Children of Men - Rolling Stone
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Children of Men


One of the pleasures of modern movies is watching an artist like Cuaron at work. In the spellbinding Children of Men, his best film to date, Cuaron, 45, fills every frame with his passion and intellect. Here’s a movie that grabs you hard, pops your eyes, provokes your mind and ultimately lifts your spirits. As director and co-writer, Cuaron takes on a 1992 novel by P.D. James set in 2027 in battle-battered England, the only country left to soldier on in the face of massive terrorism, immigrant invasion and global infertility (no child has been born since 2009). The death of Baby Diego, at eighteen the youngest living person, has caused a period of national mourning.

Hope is the first casualty among survivors, who include Theo (Clive Owen), a former activist playing out his days as a bureaucrat for the Ministry of Energy. Owen’s powerfully implosive performance lets us see past the barriers Theo has erected around his emotions. Theo is a shell of a man until his former lover Julian (Julianne Moore) begs him to help the Fishes, underground rebels dedicated to aiding refugees, called fugees, who are regularly captured, tortured and kept in cages. Since he and Julian share the sorrow of having had a son who died, Theo agrees to slip a fugee named Kee (the remarkable newcomer Claire-Hope Ashitey) past the police to find safety with the utopian Human Project. But when Kee’s secret is revealed — she’s eight months pregnant — she and everyone who dares to side with her become targets for special-interest groups of conflicting and sometimes lethal motives.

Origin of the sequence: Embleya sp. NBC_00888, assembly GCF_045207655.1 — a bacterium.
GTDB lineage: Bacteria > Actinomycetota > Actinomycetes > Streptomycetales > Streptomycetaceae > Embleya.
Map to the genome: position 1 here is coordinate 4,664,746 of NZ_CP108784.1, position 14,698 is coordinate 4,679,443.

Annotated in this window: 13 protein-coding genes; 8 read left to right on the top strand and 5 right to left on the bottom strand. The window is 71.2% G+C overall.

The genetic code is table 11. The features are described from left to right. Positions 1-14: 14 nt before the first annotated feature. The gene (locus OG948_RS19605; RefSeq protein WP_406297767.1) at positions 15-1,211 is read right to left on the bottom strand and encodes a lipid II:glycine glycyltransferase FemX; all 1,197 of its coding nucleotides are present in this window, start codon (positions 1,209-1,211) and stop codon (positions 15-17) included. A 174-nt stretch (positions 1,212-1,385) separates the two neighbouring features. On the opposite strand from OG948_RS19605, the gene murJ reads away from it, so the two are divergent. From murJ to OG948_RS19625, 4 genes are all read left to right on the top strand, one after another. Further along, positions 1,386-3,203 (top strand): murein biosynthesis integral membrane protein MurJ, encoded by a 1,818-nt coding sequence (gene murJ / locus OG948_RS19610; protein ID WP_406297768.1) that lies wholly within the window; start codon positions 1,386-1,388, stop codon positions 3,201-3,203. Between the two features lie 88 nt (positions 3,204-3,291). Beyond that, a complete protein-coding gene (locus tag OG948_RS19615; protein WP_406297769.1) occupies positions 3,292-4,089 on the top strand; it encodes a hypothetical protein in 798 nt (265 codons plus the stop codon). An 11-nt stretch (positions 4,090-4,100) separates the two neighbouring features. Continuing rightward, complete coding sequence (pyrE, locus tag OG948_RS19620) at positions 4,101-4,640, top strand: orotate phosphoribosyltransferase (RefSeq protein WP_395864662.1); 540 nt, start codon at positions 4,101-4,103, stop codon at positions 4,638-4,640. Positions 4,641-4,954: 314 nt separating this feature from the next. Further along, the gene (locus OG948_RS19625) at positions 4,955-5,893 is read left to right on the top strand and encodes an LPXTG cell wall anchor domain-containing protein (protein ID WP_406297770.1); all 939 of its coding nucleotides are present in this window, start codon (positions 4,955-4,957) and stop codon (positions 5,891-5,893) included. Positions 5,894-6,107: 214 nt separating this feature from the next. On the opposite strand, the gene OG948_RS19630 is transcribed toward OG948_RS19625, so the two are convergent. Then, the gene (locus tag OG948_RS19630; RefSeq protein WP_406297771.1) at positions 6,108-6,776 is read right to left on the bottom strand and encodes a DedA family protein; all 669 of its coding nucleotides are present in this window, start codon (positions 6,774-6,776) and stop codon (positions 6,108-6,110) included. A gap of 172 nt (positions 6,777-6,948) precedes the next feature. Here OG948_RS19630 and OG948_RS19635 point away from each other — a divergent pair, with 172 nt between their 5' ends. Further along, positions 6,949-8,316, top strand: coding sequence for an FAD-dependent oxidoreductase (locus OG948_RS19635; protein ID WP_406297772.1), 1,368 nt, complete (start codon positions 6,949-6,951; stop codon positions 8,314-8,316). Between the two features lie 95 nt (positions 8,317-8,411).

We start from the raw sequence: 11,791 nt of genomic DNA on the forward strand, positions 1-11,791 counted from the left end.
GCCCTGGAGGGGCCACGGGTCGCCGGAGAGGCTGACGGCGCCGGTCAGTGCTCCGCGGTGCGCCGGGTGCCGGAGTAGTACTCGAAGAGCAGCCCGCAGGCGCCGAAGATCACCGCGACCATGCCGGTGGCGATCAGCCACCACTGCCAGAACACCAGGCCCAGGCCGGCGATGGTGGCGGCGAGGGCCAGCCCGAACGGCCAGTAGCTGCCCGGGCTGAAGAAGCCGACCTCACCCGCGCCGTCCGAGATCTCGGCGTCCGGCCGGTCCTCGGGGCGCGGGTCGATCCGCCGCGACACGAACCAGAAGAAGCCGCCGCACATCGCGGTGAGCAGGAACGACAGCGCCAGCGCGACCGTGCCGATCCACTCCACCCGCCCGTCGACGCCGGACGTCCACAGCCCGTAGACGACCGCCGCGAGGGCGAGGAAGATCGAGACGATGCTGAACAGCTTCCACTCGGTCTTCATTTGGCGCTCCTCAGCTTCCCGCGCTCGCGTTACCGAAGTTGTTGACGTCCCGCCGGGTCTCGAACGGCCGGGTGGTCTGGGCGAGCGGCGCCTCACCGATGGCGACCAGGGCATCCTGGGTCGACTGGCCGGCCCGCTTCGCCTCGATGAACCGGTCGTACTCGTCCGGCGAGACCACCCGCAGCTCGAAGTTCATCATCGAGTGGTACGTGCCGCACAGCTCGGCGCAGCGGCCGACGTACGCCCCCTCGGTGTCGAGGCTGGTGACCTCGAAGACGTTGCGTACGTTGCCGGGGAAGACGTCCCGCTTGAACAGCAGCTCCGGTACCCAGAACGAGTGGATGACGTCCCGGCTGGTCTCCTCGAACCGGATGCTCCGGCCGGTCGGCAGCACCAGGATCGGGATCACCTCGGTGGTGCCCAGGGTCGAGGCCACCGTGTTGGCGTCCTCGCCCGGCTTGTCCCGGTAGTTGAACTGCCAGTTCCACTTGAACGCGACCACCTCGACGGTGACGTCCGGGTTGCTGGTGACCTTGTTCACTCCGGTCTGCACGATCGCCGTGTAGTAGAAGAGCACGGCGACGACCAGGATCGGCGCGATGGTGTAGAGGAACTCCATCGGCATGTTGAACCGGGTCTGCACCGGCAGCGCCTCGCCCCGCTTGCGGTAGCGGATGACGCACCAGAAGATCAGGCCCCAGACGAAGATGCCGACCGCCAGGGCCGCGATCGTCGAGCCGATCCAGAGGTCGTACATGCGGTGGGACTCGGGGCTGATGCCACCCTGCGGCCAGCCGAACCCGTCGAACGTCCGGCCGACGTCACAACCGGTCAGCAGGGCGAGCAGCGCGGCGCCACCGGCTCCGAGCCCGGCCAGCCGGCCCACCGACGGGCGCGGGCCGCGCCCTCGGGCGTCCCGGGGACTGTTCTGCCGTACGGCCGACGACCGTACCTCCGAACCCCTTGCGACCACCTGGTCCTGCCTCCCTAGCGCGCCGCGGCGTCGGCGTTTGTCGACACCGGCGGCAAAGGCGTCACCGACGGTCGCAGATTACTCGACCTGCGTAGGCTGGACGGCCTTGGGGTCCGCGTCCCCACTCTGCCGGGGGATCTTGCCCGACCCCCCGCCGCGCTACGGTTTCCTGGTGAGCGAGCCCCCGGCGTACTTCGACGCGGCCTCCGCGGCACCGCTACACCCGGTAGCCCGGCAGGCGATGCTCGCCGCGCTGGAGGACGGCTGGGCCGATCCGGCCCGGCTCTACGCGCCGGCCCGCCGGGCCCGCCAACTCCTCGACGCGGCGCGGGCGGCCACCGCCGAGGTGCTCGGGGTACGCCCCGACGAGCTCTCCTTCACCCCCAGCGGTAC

Those motives can be maddeningly unclear at times. But a second viewing, which Children of Men richly rewards, deepens our understanding. Cuaron, invoking shattered landscapes from Beirut to Baghdad, is dedicated to locating shards of humanity among the ruins. That he does, not just in the person of Jasper (a hilarious and heartbreaking Michael Caine), a former political cartoonist now devoted to weed, rap music and sticking it to the system, but in the small details that measure what our planet has lost. Is it possible to capture the terrible absence of a world without children? Cuaron does it. His chief collaborator is director of photography Emmanuel Lubezki, a weaver of visual miracles. No movie in the last year is more redolent of sorrowful beauty and exhilarating action. You don’t just watch the scene (shot with a hand-held camera) in which Theo, Kee and other passengers jammed in a car are attacked from all sides — you live inside it, ducking each fresh, ferocious assault. The technique disappears to envelop you in the moment. That’s Cuaron’s magic, and it’s exhilarating. I’m not usually one for political fables that include symbols such as a ship called Tomorrow. But Cuaron has a gift only the greatest filmmakers share: He makes you believe.


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